We take a look at film’s most unforgettable LGBT+ power couples.
Queer cinema has come a long way in the last few decades; no longer do LGBT+ couples have to keep their love a secret – they can enjoy happy (and disastrous) relationships like their straight counterparts.
Here are some are the most memorable power couples from the big screen.
Although Carol didn’t sweep up at the Oscars last year, as expected, it still gained nominations for its two stars – the always-classy Cate Blanchette and the doughy-eyed Rooney Mara. Based upon Patricia Highsmith’s controversial novel The Price of Salt, this love story sees socialite Carol meet aspiring photographer Therese in this stylish, nuanced, and heartfelt feature.
After winning the Queer Palm at the Cannes Film Festival, the jury stated this is “the first time a love story between two women was treated with the respect and significance of any other mainstream cinematic romance.” They couldn’t be more right.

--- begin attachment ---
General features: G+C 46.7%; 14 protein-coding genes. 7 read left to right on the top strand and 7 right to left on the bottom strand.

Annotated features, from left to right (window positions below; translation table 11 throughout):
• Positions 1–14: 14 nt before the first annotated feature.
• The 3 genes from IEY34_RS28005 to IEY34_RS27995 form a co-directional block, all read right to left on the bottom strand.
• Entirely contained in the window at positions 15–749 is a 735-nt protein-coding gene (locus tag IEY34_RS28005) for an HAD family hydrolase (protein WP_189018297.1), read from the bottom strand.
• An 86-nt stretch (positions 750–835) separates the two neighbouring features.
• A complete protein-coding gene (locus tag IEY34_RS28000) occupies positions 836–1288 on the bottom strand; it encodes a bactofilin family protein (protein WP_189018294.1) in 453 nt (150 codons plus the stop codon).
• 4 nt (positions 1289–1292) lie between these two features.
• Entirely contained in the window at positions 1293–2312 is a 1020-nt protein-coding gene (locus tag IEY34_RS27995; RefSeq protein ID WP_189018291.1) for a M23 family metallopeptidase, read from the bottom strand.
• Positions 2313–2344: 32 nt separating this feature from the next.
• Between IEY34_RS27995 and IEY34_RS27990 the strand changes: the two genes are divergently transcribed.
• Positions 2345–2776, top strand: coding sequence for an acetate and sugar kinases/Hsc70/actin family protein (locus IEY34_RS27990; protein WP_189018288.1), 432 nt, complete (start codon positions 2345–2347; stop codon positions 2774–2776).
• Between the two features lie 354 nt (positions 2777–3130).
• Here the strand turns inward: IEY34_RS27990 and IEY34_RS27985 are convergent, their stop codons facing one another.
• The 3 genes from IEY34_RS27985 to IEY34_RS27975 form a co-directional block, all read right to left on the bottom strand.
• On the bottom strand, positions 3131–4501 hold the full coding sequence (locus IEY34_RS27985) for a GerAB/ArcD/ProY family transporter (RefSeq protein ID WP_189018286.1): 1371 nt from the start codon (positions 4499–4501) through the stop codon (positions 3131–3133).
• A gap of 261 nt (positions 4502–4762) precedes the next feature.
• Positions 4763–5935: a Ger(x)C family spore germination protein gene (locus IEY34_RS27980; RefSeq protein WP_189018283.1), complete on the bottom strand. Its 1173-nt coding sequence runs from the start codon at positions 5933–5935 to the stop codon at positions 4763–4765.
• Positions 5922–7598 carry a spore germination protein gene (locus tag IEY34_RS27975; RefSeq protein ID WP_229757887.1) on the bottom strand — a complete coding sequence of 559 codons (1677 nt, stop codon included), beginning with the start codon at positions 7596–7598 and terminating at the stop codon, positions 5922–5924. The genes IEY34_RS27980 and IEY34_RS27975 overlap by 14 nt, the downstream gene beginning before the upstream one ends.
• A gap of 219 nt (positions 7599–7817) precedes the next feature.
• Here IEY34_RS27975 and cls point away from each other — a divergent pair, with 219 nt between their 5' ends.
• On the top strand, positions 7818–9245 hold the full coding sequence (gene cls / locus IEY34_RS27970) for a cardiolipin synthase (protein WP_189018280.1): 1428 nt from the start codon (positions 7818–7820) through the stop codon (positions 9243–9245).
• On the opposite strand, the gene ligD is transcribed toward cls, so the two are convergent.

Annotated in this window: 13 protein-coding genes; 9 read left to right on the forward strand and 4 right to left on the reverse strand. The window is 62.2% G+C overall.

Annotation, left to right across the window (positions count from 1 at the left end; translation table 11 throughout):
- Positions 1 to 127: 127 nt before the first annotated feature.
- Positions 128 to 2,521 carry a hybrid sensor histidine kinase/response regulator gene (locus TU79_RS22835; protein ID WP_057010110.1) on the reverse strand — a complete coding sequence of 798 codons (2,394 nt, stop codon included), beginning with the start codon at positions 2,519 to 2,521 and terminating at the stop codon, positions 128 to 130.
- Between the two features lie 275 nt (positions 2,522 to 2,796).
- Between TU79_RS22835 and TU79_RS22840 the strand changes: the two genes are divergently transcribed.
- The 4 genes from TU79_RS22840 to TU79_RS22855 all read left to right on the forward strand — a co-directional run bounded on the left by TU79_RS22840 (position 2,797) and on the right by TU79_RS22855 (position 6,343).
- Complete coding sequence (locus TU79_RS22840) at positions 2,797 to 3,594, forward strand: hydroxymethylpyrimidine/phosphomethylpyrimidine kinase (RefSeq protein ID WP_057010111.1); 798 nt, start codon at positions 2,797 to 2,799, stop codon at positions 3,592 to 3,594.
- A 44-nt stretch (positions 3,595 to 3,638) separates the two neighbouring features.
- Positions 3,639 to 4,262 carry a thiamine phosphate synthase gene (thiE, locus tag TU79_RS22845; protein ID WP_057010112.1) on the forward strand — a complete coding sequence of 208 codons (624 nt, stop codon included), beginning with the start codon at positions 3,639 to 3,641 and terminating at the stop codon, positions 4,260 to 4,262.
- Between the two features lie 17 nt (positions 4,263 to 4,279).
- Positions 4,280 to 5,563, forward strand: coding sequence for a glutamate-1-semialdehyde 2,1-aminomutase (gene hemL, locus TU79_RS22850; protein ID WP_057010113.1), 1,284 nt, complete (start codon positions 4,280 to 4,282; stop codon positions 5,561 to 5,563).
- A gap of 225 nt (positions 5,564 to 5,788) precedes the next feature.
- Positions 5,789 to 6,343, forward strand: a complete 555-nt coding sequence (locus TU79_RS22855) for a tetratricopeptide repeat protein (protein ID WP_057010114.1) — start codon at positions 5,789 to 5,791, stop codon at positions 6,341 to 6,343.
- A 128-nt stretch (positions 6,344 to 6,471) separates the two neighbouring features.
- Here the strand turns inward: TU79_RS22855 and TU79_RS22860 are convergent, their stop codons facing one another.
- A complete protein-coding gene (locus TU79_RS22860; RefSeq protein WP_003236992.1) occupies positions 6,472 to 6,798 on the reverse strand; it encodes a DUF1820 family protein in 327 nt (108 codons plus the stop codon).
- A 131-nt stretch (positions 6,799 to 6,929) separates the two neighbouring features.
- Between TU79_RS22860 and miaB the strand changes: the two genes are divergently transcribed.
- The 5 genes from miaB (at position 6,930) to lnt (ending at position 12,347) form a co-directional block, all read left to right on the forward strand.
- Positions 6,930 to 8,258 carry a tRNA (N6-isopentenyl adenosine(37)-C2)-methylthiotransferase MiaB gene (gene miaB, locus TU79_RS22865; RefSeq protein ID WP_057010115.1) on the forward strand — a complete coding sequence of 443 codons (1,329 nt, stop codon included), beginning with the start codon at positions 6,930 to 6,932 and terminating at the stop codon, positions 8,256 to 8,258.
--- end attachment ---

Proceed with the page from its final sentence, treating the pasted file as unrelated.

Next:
A Single Man
Fashion designer Tom Ford’s debut directorial feature sees Colin Firth mourn his partner, played by Matthew Goode, in this 60s inspired drama, also starring Nicholas Hoult and Julianne Moore. Even if we don’t see the couple together in the present, flashbacks reveal a happy and thriving relationship. Nowhere else in queer cinema do we see two people so in love.
If A Single Man sees a relationship torn apart in the wake of a character’s death, Weekend perfectly captures the first sparks of youthful love. Set in Nottingham, it sees Tom Cullen and Chris New gradually fall for one another over a single weekend. The Boston Globe called it “one of the truest, most beautiful movies ever made about two strangers.” You’ll find it hard to disagree.
The Kids Are All Right
Julianne Moore and Annette Bening star in this indie-comedy; what two better actresses could you ask for? They’re the lesbian parents of two children conceived through artificial insemination. The Kids Are All Right sees the two kids try to contact their biological father, and charts the consequences that follow. It’s a subtle and realistic portrait of a 21st Century family, with the two matriarchs stealing every scene.
No list would be complete without it: Ang Lee’s landmark drama is one of the most pivotal queer films ever made. It transformed the western into a gay love story and brought LGBTQ+ cinema to the forefront of the mainstream press. Jake Gyllenhaal and the late Heath Ledger star as two cowboys, and the films charts their tender, intimate, and heartfelt relationship with power and grace.